And, as far as I can tell, they are very reasonably priced – at last look, under $20 for new releases. You’ll just have to be patient and let them mature. Believe me, it’s worth it.

 

Paumanok Vineyards’ Chenin Blanc

April 12, 2016

Every now and again, a wine comes out of left field and just bowls me over. This happened last week when I opened a bottle of Paumanok Vineyards’ Minimalist Chenin Blanc. To say the wine impressed me understates the case: I thought it was gorgeous. The dry and sweet white wines of the middle Loire are pretty much the gold standard for Chenin. This Long Island wine tasted fuller and richer than most dry Vouvray, less austere and almost as structured as Savennieres – which, god knows, is about as good as Old World Chenin gets. An eye-opener, an attention-getter of a wine. So I decided to look further into it.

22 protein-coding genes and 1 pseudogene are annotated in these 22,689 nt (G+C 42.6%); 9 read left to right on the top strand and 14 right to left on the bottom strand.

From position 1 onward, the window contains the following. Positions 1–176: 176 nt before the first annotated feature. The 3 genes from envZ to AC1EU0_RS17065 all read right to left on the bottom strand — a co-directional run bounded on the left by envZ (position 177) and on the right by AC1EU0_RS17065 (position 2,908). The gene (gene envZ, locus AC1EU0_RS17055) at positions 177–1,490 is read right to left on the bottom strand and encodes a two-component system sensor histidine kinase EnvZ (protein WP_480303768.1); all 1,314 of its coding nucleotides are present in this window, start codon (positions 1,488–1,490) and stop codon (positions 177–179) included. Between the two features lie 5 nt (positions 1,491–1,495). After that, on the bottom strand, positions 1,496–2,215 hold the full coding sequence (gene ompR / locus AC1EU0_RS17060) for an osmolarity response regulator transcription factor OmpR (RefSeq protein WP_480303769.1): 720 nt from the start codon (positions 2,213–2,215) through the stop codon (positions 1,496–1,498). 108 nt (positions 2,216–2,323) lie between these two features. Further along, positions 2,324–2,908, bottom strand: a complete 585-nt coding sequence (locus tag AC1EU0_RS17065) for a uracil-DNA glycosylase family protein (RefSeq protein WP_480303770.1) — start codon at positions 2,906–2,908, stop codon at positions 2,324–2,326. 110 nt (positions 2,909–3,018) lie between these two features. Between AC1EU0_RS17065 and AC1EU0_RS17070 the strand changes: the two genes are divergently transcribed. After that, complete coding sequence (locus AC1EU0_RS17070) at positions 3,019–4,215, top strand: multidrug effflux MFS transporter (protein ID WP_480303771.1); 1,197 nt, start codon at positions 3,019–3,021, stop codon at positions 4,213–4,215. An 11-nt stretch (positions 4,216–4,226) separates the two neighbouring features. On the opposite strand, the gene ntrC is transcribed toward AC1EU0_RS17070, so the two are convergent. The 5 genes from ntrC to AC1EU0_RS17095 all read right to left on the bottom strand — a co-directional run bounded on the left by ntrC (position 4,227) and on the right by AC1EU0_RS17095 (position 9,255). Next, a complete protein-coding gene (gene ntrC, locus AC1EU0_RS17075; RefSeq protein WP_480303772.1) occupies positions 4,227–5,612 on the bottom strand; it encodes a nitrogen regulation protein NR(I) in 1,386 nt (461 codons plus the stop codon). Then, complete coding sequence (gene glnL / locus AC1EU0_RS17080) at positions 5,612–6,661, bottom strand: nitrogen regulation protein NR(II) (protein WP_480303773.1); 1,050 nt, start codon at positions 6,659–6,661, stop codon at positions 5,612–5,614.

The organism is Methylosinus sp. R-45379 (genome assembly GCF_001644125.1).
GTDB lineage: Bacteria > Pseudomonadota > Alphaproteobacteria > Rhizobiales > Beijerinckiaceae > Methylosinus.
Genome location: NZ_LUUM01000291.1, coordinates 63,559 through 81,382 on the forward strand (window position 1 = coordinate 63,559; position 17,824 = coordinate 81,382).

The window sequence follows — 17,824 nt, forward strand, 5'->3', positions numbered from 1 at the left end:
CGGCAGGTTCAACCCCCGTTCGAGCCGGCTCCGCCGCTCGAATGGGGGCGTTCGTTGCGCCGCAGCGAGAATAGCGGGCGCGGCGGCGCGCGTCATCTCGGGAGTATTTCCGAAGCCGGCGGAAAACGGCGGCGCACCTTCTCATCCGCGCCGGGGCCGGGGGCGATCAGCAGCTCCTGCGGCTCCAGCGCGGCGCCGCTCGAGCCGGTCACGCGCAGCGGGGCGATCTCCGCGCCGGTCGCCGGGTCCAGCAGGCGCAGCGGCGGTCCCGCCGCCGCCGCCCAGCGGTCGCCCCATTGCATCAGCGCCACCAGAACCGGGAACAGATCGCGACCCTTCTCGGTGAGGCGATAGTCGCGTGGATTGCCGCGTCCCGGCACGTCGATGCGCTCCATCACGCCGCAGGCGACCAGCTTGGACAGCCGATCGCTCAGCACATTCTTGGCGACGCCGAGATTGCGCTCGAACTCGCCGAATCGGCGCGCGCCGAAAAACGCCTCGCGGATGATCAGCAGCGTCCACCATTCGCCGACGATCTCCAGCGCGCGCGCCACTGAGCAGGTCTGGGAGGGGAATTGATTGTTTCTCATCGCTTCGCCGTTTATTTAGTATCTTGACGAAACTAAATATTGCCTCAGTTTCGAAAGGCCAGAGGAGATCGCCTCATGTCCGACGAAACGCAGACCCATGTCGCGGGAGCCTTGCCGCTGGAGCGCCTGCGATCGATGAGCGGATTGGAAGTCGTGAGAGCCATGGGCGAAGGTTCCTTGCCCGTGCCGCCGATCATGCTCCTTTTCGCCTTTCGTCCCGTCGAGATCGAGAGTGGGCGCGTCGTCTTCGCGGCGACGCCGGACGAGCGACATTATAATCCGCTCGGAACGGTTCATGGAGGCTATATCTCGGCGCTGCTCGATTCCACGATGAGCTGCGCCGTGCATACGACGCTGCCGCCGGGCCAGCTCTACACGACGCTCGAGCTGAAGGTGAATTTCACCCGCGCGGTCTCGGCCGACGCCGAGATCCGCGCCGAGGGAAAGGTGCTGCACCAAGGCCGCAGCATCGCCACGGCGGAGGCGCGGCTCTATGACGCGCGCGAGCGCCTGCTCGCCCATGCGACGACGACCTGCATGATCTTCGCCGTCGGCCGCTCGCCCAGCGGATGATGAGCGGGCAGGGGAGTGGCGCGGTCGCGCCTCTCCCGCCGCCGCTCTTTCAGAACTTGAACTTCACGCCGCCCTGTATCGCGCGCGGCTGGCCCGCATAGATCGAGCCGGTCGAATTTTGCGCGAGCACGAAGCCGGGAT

paumonok sign

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Paumanok Vineyards got started in 1983, which makes it an old-timer among Long Island wineries. There were only a few of them then, pioneers excited by the possibilities of the North Fork’s long growing season and well-drained soils, as well as a loose similarity to the climate and terroir of France’s prized Médoc. The basic agriculture that had sustained the region – acres and acres of potatoes, cabbages, and corn – was fading, and land was available. If wine-growing did nothing else for the region, it scored a major triumph in saving the North Fork from developers and their battalions of boxes.

Kareem Massoud

Kareem Massoud